Friday, 19 April 2019

Kaimai Road (Part 2)

Thompson's Track, Bush road with woman and dog (1900)
Photo: Emily Surtees Photographic Collection, Tauranga City Libraries. Photographer: Emily Surtees (nee Stewart) (eldest child of George Vesey and Margaret Stewart). Courtesy of Elizabeth Smith and Ellen McCormack (Ref: Page 50, 003) Image ref. 16-348
 It is clear from this 1900 photograph that Thompson’s Track (named after assistant surveyor Thomas Kirkpatrick Thompson) did not get the 1500 pounds promised by Government in the 1890s. The funding was withdrawn because it was conditional on substantial contributions from impoverished local authorities. Stories tell about the track being upgraded during World War II (1939-1945) so it could be used as an alternative escape route should Tauranga be invaded.
It was not just Tauranga’s Pakeha settlers who wanted a road to the Waikato. A petition from local Māori, 'aboriginal Natives of New Zealand, living in the County of Tauranga in the Provincial district of Auckland’, implored the Government to finish the Kaimai road (Bay of Plenty Times 18 May 1894 p4). As the end of the nineteenth century approached, both Māori and Pakeha could be forgiven for thinking that the Government was tying itself in knots to avoid spending money on the Kaimai road,  or indeed any road in the area: the offer of funding for Thompson’s Track was withdrawn after local bodies could not pledge enough to support it. In 1896 the Minister of Lands refused to fund the Kaimai road because it went through land owned by the Estates Company which the Government might be expected to buy. Putting a road through it would increase its value and the price the Government would have to pay; therefore, the road was not funded, because the land was (potentially) worth too much. Later, it was announced that the Government would not want to buy that land because there was Crown land in the area of equal value for which there was no demand; therefore, the road was not funded, because the land wasn’t worth enough! This tortuous logic upset the good people of Tauranga, as well it might, and their road seemed further off than ever.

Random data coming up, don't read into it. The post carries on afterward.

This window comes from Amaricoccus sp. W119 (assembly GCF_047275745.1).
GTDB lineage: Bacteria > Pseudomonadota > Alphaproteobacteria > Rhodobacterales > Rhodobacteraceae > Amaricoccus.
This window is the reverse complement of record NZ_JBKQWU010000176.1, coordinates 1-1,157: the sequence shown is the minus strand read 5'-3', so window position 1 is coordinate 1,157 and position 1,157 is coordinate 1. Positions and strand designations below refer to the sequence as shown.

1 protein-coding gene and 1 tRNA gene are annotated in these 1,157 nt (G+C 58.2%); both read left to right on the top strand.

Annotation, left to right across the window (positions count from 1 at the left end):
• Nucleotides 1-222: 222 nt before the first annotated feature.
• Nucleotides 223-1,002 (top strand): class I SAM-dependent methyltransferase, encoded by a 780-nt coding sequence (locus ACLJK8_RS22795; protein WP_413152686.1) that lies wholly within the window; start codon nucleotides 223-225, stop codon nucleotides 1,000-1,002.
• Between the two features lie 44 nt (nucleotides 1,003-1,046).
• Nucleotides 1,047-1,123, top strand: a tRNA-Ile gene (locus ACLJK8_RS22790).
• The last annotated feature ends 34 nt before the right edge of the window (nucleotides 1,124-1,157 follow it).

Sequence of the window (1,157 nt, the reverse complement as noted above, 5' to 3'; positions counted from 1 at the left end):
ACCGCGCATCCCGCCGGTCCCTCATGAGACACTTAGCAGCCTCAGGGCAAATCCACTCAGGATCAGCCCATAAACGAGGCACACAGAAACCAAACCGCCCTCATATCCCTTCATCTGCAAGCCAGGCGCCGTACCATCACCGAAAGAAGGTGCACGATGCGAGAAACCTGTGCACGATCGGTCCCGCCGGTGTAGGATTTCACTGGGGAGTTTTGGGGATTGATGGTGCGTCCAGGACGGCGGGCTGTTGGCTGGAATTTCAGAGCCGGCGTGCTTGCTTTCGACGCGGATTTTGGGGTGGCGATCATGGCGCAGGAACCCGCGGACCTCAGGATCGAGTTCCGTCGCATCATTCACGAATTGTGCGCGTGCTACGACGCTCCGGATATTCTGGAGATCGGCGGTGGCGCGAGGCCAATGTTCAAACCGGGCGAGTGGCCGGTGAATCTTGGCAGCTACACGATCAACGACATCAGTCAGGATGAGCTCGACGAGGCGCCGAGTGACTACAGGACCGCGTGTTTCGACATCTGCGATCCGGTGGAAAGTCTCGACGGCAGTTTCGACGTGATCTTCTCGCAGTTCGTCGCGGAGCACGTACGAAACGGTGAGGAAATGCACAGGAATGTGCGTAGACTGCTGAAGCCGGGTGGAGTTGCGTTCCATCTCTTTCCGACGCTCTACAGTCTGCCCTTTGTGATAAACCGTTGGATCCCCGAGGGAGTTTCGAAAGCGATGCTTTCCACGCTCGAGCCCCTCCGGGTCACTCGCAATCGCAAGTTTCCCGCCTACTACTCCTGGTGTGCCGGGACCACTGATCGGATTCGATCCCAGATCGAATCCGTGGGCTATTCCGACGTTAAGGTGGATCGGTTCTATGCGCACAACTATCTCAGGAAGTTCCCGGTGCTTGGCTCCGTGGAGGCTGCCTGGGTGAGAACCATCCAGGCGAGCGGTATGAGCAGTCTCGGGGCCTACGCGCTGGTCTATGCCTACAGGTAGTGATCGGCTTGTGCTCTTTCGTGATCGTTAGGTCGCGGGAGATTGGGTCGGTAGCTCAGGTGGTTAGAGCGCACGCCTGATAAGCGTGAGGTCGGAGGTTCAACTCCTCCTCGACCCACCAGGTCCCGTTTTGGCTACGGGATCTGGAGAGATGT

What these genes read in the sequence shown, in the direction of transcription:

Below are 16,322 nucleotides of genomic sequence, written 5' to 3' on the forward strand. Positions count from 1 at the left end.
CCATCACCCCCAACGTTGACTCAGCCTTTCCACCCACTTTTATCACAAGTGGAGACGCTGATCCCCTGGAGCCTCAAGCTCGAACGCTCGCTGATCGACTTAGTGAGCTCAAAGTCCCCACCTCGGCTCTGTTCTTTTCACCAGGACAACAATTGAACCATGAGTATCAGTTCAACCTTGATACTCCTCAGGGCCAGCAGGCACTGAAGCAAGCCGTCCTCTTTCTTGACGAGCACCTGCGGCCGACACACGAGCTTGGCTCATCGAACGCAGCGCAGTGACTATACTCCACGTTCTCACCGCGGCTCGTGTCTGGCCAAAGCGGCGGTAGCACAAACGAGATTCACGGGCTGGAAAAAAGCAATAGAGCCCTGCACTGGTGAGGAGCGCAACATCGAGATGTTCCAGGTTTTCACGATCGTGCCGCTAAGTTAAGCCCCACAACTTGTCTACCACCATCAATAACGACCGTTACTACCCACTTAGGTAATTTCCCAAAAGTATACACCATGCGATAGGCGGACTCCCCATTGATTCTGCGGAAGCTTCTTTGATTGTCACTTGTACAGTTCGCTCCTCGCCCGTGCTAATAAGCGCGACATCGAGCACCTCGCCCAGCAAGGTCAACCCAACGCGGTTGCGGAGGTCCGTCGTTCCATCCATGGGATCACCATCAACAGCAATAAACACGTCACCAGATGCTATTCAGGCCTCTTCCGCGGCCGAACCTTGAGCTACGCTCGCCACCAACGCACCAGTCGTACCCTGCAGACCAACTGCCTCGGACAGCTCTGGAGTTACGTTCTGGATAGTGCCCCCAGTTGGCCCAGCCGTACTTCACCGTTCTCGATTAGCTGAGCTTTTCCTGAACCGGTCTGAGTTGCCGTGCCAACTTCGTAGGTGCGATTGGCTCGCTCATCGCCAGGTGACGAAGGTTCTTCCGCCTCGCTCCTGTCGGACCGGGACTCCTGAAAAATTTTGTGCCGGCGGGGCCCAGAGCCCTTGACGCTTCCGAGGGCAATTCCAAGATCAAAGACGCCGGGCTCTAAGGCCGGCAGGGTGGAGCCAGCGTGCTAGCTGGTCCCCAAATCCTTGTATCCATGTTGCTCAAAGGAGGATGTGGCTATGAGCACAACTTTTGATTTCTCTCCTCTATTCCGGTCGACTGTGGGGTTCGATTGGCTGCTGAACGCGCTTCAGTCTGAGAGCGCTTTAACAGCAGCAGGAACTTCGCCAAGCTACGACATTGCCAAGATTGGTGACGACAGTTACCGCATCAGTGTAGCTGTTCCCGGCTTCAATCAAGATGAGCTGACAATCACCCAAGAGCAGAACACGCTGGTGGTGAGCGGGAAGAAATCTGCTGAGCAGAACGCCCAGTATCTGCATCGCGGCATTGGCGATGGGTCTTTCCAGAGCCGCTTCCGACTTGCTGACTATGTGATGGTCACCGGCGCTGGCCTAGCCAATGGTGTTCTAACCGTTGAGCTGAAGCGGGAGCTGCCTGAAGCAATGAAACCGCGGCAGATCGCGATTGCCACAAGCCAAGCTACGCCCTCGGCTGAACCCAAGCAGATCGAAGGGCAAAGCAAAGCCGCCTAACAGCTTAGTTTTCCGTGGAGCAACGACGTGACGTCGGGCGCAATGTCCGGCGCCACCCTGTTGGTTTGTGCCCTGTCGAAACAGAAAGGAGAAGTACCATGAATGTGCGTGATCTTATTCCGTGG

‘[T]he public is beginning to ask itself once more, "What about the Kaimai road, are we going to get it after all?" And echo just answers, "After all! After all!" till the sound dies away in distant futurity’ (Poverty Bay Herald 30 November 1899 p4). 
Ivy Bridge, Ruahihi, Kaimai Road (built by Mr McNaughton), 1903
Photo: Tauranga City Libraries Ref. 02-067
But a little help was at hand. In 1900 the Rev. Charles Jordan was despatched to Wellington to boost local representative Mr Herries’ request for £2,500 from the Government to complete the Kaimai road. In October a grant of £350 for the road appeared in the supplementary estimates. Mr Jordan’s report made the best of this limited success.
‘We have now, so to speak, got in the thin end of the wedge, and we must keep on driving it home, year after year, until this road is formed’ (Bay of Plenty Times 7 November 1900 p2).
And that is more or less what happened. Although the big lump sum to complete the whole project never eventuated, smaller grants trickled in, and the Kaimai road gradually improved. Provided you didn’t expect too much, you could be positive about it, like the Bay of Plenty Times in 1901: the track was ‘in capital order for bridle traffic in fine weather’ (my italics; 23 September 1901 p2), and two years later it was ‘in much better order than in the past and much more generally used’ as a stock route (7 August 1903 p2). It was also being widened for wheeled traffic. There was still, however, a long way to go…

To be continued.

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